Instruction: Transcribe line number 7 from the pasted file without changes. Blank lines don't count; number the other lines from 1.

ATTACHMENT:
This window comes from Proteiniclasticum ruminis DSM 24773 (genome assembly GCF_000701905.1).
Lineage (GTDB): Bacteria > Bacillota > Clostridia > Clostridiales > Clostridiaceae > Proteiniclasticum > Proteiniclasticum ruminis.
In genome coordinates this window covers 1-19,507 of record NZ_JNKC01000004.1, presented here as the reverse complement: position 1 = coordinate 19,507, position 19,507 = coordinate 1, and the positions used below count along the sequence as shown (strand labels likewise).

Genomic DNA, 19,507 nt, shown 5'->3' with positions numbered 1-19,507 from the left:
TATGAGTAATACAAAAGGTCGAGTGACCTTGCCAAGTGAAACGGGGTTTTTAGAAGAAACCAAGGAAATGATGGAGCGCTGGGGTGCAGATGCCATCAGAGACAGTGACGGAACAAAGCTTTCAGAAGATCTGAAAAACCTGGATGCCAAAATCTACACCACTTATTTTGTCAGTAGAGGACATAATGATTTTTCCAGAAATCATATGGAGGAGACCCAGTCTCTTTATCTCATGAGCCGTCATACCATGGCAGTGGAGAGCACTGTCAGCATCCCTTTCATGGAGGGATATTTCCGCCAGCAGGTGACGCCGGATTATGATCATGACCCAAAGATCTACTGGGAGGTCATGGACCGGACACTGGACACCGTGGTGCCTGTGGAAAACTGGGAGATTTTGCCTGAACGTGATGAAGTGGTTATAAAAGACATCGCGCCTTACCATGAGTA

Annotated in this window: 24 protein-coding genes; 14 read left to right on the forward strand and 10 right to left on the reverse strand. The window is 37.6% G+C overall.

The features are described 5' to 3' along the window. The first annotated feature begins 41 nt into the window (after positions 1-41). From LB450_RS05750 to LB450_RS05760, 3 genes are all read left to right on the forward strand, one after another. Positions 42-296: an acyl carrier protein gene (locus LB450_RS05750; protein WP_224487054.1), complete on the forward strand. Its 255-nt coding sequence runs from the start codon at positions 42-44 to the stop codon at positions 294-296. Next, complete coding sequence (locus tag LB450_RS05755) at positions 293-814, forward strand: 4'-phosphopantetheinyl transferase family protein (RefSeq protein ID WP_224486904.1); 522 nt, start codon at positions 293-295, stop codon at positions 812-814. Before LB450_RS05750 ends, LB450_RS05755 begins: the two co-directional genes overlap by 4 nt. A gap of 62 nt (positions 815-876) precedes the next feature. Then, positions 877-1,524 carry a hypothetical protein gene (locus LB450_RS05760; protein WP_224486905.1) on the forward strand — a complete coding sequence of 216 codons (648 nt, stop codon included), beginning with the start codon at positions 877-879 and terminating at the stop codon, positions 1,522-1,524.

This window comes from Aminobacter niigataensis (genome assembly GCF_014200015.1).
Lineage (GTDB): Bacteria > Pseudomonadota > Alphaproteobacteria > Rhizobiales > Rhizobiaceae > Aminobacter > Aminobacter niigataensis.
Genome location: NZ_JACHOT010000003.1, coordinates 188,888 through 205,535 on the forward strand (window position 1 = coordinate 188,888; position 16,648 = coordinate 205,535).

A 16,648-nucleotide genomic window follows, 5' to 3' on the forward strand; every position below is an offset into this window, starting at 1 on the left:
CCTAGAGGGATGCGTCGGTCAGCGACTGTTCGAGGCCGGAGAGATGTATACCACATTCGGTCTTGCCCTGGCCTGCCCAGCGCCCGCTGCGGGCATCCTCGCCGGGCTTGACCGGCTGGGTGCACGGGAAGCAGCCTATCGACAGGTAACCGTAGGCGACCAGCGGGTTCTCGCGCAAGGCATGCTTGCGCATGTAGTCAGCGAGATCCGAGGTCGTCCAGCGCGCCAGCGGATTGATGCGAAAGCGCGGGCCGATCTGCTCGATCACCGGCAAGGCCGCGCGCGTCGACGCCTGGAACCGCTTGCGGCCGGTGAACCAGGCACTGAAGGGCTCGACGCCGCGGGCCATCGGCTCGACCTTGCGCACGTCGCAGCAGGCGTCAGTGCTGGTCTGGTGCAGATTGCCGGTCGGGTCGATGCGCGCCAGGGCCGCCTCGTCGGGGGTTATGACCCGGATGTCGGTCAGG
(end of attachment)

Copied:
The features are described 5' to 3' along the window. The first annotated feature begins 41 nt into the window (after positions 1-41). From LB450_RS05750 to LB450_RS05760, 3 genes are all read left to right on the forward strand, one after another. Positions 42-296: an acyl carrier protein gene (locus LB450_RS05750; protein WP_224487054.1), complete on the forward strand. Its 255-nt coding sequence runs from the start codon at positions 42-44 to the stop codon at positions 294-296. Next, complete coding sequence (locus tag LB450_RS05755) at positions 293-814, forward strand: 4'-phosphopantetheinyl transferase family protein (RefSeq protein ID WP_224486904.1); 522 nt, start codon at positions 293-295, stop codon at positions 812-814. Before LB450_RS05750 ends, LB450_RS05755 begins: the two co-directional genes overlap by 4 nt. A gap of 62 nt (positions 815-876) precedes the next feature. Then, positions 877-1,524 carry a hypothetical protein gene (locus LB450_RS05760; protein WP_224486905.1) on the forward strand — a complete coding sequence of 216 codons (648 nt, stop codon included), beginning with the start codon at positions 877-879 and terminating at the stop codon, positions 1,522-1,524.